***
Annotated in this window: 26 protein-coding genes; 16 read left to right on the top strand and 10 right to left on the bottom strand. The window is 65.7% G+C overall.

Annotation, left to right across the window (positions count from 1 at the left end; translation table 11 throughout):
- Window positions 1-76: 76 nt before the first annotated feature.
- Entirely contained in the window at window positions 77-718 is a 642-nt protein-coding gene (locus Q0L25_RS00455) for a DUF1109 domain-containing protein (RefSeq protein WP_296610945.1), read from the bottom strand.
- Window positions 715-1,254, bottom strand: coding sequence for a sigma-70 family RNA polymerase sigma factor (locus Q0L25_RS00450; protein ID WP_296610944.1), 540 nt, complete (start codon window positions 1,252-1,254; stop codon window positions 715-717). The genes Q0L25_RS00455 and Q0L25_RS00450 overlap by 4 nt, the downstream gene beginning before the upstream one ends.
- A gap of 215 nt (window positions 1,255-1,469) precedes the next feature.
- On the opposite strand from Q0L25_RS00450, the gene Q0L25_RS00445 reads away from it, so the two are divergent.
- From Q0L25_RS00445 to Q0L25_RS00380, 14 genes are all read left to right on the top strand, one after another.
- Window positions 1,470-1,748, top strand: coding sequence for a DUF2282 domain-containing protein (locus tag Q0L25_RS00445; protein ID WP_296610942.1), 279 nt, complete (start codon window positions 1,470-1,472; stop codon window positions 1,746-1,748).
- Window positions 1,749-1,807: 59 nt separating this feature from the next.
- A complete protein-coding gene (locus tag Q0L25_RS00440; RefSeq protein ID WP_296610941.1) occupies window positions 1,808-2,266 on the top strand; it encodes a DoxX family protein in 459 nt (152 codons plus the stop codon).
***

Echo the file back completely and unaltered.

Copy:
Annotated in this window: 26 protein-coding genes; 16 read left to right on the top strand and 10 right to left on the bottom strand. The window is 65.7% G+C overall.

Annotation, left to right across the window (positions count from 1 at the left end; translation table 11 throughout):
- Window positions 1-76: 76 nt before the first annotated feature.
- Entirely contained in the window at window positions 77-718 is a 642-nt protein-coding gene (locus Q0L25_RS00455) for a DUF1109 domain-containing protein (RefSeq protein WP_296610945.1), read from the bottom strand.
- Window positions 715-1,254, bottom strand: coding sequence for a sigma-70 family RNA polymerase sigma factor (locus Q0L25_RS00450; protein ID WP_296610944.1), 540 nt, complete (start codon window positions 1,252-1,254; stop codon window positions 715-717). The genes Q0L25_RS00455 and Q0L25_RS00450 overlap by 4 nt, the downstream gene beginning before the upstream one ends.
- A gap of 215 nt (window positions 1,255-1,469) precedes the next feature.
- On the opposite strand from Q0L25_RS00450, the gene Q0L25_RS00445 reads away from it, so the two are divergent.
- From Q0L25_RS00445 to Q0L25_RS00380, 14 genes are all read left to right on the top strand, one after another.
- Window positions 1,470-1,748, top strand: coding sequence for a DUF2282 domain-containing protein (locus tag Q0L25_RS00445; protein ID WP_296610942.1), 279 nt, complete (start codon window positions 1,470-1,472; stop codon window positions 1,746-1,748).
- Window positions 1,749-1,807: 59 nt separating this feature from the next.
- A complete protein-coding gene (locus tag Q0L25_RS00440; RefSeq protein ID WP_296610941.1) occupies window positions 1,808-2,266 on the top strand; it encodes a DoxX family protein in 459 nt (152 codons plus the stop codon).